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The ever-calm Karolina Kowalkiewicz calls fight with Jessica Andrade ‘the toughest fight of my career’

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Esther Lin, MMA Fighting

DALLAS – Sometimes in the fight game a calm demeanor is a cover-up for a maelstrom of raging nerves. In the case of Carla Esparza, who fights Tatiana Suarez on Saturday night at UFC 228, a peaceful face is a prelude to some incoming turbulence. In the case of Poland’s Karolina Kowalkiewicz, the relaxed nature she presents during fighter introductions is exactly what it is: tranquil. Pleasant. Unaffected.

One might even say…bemused.

In other words, goddamn unnerving. Especially right after she walks out to Iggy Pop’s “The Passenger,” which features lyrics about a person on a car ride through the city, taking in its “ripped backsides.”

“When I am in the Octagon, I am very calm, very focused on the fight,” Kowalkiewicz told MMA Fighting on Thursday during the UFC 228 media day. “And I’m also very happy in there, because I love what I do. I love fighting in the UFC. And it’s something amazing, my dreams come true.”

Happiness can be an occupational hazard when somebody is getting set to punch you in the face. But Kowalkiewicz tries not to overthink it. Even when she was fighting Joanna Jedrzejczyk for the women’s strawweight title back at UFC 205 — at no less a venue than Madison Square Garden — Kowalkiewicz reclined on the cage links like she was admiring a newborn gorilla at the zoo. Ditto when she fought Rose Namajunas at UFC 201 in Atlanta. Her serene nature juxtaposes at the sound of the horn, but in the moments leading up she has ice running through her veins.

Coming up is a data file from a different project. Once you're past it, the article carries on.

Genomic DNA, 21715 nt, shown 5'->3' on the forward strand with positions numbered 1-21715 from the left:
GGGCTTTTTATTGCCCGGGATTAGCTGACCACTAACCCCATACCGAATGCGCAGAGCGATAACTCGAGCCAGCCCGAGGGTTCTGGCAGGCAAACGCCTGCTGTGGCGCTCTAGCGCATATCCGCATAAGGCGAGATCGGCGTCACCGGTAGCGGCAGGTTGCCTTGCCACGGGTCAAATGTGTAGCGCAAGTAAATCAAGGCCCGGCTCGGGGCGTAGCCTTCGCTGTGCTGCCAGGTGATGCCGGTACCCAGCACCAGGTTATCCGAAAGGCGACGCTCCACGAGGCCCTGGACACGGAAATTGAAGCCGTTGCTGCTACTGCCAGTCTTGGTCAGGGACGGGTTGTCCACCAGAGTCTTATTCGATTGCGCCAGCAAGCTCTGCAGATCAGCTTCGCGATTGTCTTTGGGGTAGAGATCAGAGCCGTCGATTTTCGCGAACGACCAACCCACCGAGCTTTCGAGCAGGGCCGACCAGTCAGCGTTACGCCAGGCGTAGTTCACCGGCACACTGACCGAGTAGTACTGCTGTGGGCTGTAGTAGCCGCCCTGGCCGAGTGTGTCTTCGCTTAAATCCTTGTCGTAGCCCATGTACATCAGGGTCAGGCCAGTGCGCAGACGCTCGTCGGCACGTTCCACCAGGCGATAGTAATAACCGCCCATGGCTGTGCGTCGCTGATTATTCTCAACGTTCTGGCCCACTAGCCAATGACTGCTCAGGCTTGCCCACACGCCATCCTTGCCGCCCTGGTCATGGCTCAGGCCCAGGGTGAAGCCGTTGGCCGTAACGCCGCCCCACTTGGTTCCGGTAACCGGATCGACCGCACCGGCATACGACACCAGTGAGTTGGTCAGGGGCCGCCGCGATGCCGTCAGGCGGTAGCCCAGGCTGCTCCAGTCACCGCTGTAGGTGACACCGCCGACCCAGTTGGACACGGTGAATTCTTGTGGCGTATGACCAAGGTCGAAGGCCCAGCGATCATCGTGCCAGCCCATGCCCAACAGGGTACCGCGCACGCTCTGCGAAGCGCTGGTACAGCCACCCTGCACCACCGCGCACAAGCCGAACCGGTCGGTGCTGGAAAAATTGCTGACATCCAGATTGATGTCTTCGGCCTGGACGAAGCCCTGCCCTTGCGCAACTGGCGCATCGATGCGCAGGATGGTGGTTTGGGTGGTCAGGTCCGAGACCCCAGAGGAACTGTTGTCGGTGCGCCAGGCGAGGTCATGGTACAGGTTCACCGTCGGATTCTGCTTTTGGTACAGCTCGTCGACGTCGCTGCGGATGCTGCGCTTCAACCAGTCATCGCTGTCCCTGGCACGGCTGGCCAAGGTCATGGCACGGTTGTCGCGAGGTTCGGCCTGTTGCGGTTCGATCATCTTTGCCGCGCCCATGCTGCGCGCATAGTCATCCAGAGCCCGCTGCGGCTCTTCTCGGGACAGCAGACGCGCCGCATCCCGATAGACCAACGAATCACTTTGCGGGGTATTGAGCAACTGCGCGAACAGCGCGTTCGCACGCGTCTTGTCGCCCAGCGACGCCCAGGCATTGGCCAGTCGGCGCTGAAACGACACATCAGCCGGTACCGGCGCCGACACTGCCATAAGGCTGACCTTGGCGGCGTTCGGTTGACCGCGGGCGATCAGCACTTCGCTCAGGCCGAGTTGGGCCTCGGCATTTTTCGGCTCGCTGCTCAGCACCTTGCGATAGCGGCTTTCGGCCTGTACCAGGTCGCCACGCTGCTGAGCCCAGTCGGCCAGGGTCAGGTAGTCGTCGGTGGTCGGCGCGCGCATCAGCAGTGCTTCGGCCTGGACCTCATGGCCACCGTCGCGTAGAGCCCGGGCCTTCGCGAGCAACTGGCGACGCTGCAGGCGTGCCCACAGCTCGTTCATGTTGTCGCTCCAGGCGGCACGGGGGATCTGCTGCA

Or sunshine, it’s hard to tell.

When asked if she ever gets nervous during those moments of calm before the storm, she finds the question somewhat outlandish.

“I’m not nervous,” she says. “Are you nervous when you do what you love?”

The thing that’s not making Kowalkiewicz nervous currently is Jessica Andrade, her opponent on Saturday night. Andrade has given the strawweight division fits since early-2016, when she blasted through Jessica Penne via a second-round TKO. Since then she has won every fight except for a title bid against then-champion Jedrzejczyk at UFC 211. In her last couple of fights she has taken out Claudia Gadelha and Tecia Torres, an imposing duo. One might think that stepping into a cage to swap punches with somebody like that might be intimidating.

Nah.

And Andrade isn’t the type to try and intimidate, either. In fact, even if Andrade wanted to intimidate Kowalkiewicz during the face-off (which she didn’t), it’s doubtful she could. The pride of Lodz is an impenetrable force of tranquility, which can come off as completely disturbing depending on how you look at it.

“I’m happy,” she says again, as if even these daydreams are silly.

So with no obvious stakes, but presumptions swirling around that a win could be enough to catapult her to a title fight, does she believe a good showing in Dallas might be enough to challenge Namajunas…the very same Namajunas that she beat back at UFC 201?

“I hope so,” she says. “But first I have to win my fight with Jessica, and she’s a very tough opponent. I think it will be the toughest fight of my whole career.”

That being the case, surely there are some nerves buried deep down in there somewhere, right? Not for this #CultClassic.

“I like facing good fighters,” Kowalkiewicz says, flashing that familiar smile.